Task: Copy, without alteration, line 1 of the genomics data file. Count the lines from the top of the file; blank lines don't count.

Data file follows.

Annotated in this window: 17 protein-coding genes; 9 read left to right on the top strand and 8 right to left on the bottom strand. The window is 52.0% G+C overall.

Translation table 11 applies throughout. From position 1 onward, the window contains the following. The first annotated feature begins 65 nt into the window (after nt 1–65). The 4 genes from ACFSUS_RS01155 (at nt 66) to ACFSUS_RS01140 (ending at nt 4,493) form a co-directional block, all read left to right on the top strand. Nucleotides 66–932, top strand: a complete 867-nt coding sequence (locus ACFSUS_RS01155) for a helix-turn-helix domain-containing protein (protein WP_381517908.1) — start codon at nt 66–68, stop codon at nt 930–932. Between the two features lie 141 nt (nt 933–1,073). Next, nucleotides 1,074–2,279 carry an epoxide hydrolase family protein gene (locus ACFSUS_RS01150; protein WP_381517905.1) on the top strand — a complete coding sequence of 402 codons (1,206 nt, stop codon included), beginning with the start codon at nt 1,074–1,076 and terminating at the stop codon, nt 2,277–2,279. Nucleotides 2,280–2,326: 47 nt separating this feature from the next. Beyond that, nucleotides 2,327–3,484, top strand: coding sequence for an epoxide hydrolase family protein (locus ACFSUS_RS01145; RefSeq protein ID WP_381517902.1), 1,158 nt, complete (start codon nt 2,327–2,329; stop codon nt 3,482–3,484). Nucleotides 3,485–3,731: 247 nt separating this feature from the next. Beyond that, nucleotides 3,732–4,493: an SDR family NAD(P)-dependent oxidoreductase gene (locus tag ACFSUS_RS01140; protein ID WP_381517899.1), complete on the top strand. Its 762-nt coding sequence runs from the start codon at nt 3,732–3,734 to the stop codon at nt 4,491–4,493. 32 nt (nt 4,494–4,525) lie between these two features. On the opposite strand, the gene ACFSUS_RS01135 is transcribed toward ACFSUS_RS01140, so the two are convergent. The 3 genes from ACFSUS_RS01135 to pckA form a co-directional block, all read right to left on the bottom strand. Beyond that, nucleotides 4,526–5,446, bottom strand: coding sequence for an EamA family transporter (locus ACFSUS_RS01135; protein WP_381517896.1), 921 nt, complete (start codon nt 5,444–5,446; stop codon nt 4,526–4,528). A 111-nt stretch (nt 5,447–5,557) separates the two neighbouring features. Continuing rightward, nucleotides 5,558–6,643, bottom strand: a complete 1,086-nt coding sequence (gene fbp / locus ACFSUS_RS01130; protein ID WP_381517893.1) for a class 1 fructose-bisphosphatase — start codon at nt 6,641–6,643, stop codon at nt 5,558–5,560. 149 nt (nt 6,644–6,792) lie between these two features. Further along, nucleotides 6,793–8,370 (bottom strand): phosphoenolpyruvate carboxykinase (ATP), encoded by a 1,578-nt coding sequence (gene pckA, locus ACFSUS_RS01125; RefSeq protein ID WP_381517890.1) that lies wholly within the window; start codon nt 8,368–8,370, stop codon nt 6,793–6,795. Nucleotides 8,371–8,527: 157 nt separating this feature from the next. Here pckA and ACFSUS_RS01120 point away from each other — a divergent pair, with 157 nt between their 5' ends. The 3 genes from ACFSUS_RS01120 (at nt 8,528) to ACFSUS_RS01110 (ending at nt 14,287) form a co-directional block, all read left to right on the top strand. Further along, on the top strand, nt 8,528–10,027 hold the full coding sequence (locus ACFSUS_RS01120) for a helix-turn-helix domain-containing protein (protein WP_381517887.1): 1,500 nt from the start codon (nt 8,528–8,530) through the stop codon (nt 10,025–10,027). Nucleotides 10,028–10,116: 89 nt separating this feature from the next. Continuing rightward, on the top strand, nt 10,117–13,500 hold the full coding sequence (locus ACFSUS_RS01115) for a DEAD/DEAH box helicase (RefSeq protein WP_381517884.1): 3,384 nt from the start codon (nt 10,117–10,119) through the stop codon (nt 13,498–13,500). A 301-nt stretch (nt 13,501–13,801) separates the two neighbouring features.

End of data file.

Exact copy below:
Annotated in this window: 17 protein-coding genes; 9 read left to right on the top strand and 8 right to left on the bottom strand. The window is 52.0% G+C overall.